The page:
Attacks on the Press in 2004 - Zambia
|Publisher||Committee to Protect Journalists|
|Publication Date||February 2005|
|Cite as||Committee to Protect Journalists, Attacks on the Press in 2004 - Zambia, February 2005, available at: http://www.refworld.org/docid/47c566fc23.html [accessed 18 April 2014]|
2004 Documented Cases – Zambia
JANUARY 5, 2004
Posted: May 17, 2004
Roy Clarke, The Post
The Zambian government attempted to expel Clarke, a columnist for the independent daily The Post, and ordered him to leave the country within 24 hours. Home Affairs Minister Ronnie Shikapwasha announced the deportation order on state television, though Clarke said he was never formally served with the order. Clarke went into hiding immediately after the announcement to avoid arrest.
The deportation order stemmed from a column written for The Post's January 1 edition by Clarke, a British citizen who has permanent residence in Zambia and has lived there for more than 30 years. In an apparent riff on George Orwell's novel Animal Farm, Clarke depicted the Zambian leadership as animals in a game park. In a thinly veiled reference to President Levy Mwanawasa, Clarke described the one in charge of the park as an elephant named "Muwelewele," or "fool" in the local Nyanja dialect. Other government members were described as baboons, a giraffe, a crocodile, and a snake.
Home Affairs Minister Shikapwasha said Clarke had insulted the president and the Zambian people in his column. Authorities issued an arrest warrant and launched a manhunt for the journalist.
Meanwhile, on the same day, the Lusaka High Court granted a stay against the deportation order pending an appeal in response to a petition from Post lawyer Patrick Matibini. Shikapwasha said, however, that the state would not recognize the High Court order because Clarke's permanent residence had been revoked.
The High Court upheld Clarke's status as a permanent resident on January 13, and the journalist came out of hiding the following day.
On April 26, the Lusaka High Court annulled the deportation order against Clarke. Judge Philip Musonda was quoted by the BBC as saying that the deportation order was unconstitutional and "unreasonable."
The Zambian media reported that President Mwanawasa is challenging the High Court ruling in the Supreme Court. According to the state-owned Times of Zambia, the Attorney General's Office filed a notice of appeal with the Supreme Court on April 28.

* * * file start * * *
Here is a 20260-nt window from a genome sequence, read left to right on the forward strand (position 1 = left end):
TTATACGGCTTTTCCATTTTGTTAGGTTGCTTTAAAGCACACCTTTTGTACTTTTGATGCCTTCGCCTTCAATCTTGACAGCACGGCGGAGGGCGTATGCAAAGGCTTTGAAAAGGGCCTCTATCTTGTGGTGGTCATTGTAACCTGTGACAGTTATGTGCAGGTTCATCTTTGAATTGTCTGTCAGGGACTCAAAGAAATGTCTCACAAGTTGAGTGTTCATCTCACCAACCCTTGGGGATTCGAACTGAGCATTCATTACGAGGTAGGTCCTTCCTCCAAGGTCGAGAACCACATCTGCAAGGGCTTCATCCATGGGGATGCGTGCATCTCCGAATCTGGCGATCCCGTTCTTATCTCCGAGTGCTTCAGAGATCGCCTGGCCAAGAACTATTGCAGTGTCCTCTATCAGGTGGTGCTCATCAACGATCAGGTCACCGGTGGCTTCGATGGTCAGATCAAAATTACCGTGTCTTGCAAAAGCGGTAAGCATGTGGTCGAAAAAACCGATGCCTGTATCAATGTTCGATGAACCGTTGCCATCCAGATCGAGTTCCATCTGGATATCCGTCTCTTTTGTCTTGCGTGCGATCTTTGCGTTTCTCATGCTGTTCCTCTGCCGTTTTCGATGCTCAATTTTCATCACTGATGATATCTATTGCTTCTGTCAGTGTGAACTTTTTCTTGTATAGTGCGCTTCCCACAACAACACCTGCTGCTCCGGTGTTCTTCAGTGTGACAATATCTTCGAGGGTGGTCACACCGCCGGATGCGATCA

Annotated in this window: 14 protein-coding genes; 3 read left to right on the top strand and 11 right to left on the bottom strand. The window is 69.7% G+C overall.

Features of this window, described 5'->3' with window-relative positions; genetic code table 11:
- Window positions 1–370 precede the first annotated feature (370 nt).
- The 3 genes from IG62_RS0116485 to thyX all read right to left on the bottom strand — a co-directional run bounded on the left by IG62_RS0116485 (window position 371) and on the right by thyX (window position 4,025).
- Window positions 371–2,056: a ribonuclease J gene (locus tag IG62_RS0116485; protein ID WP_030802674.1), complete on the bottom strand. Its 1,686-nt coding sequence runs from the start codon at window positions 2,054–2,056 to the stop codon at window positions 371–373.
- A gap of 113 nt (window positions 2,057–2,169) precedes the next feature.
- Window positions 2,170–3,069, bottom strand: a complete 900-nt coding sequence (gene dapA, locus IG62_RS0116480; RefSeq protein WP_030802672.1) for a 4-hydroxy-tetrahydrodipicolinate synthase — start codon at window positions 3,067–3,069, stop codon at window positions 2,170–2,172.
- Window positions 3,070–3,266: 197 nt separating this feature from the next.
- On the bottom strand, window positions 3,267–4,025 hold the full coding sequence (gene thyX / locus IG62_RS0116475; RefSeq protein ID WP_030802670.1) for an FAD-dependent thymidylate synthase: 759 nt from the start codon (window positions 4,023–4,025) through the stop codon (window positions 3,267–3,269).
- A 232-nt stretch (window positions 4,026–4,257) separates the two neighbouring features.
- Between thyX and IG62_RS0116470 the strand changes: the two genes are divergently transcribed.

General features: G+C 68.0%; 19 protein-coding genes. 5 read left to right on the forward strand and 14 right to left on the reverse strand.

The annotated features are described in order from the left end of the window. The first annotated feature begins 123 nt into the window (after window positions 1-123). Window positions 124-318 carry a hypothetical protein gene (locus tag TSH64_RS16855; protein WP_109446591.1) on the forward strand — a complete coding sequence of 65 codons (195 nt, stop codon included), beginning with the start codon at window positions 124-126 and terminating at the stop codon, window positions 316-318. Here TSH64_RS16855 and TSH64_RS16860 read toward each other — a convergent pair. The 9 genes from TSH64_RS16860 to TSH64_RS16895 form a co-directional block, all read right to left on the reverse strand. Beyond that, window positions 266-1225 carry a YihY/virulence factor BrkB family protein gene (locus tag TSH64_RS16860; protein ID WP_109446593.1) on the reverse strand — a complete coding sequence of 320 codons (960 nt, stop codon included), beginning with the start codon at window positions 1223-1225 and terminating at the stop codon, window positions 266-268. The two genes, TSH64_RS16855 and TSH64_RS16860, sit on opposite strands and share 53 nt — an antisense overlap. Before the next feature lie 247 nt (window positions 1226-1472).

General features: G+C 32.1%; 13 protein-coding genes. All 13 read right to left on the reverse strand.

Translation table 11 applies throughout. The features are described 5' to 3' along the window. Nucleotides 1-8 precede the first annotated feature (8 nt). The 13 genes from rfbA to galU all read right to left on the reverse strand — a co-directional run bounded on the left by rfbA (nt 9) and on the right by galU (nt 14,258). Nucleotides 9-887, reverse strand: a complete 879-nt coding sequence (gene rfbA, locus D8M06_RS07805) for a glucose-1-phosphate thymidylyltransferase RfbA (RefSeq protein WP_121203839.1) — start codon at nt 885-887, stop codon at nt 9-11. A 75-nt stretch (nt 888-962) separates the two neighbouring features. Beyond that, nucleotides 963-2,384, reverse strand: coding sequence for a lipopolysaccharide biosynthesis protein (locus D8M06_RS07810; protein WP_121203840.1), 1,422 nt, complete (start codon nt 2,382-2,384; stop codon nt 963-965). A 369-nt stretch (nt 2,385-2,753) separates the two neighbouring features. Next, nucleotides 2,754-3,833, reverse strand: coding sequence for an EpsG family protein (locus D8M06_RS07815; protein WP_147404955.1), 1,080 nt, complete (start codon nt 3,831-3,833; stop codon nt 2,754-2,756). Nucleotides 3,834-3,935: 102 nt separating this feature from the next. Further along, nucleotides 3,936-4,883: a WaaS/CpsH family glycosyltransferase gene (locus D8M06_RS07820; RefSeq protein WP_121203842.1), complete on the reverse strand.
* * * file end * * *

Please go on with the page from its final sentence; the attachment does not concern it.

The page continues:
JANUARY 28, 2004
Posted: February 6, 2004
Mackson Wasamunu, Zambia Daily Mail
Police officers assaulted and detained Wasamunu, a photojournalist working for the state-owned Zambia Daily Mail, while he was covering a police operation to clear hawkers from the streets of the capital, Lusaka.
Several officers approached Wasamunu, who was carrying two cameras and a small portable radio, and accused him of taking pictures of them. Although Wasamunu showed the officers his press card, they demanded that he hand over his cameras and film. After the journalist refused, the officers began beating him. One officer used a small club, injuring Wasamunu's stomach and back. During the struggle, both of the journalist's cameras fell to the ground and were damaged, Wasamunu said.
The police took Wasamunu to a nearby police station, and then to the Lusaka Central Police Station, where they detained him in a holding cell. There, other detainees assaulted the journalist in an attempt to rob him, Wasamunu told CPJ.
According to Wasamunu, he was released without charge after six hours in detention following the intervention of the Lusaka Division Police commanding officer, who apologized for the journalist's treatment. Wasamunu received medical attention after his release and has filed a formal complaint with the Inspector General of Police.
DECEMBER 20, 2004
Posted: January 18, 2005
Kangwa Mulenga, Radio Phoenix
Mutuna Chanda, Radio Q-FM
Brighton Phiri, The Post
Eddie Mwanaleza, The Times of Zambia
Police assaulted and detained for several hours four journalists who were covering a demonstration in the capital, Lusaka, to demand a new constitution. The journalists were charged with "conduct likely to lead to breach of the peace," but the charges were later dropped, according to the Media Institute for Southern Africa (MISA) and local sources.
Mulenga, of privately-owned Radio Phoenix; Chanda, of the community radio station Radio Q-FM; Phiri, of the private daily The Post, and Mwanaleza, of the government-owned Times of Zambia, were beaten and arrested when they attempted to report on the arrest of demonstrators, according to MISA. Dozens of participants in the protest, which had not been authorized by authorities, were detained by police, Reuters reported.
Mulenga received a deep cut below his right eye, according to CPJ sources. Notebooks and cameras belonging to the journalists were also confiscated.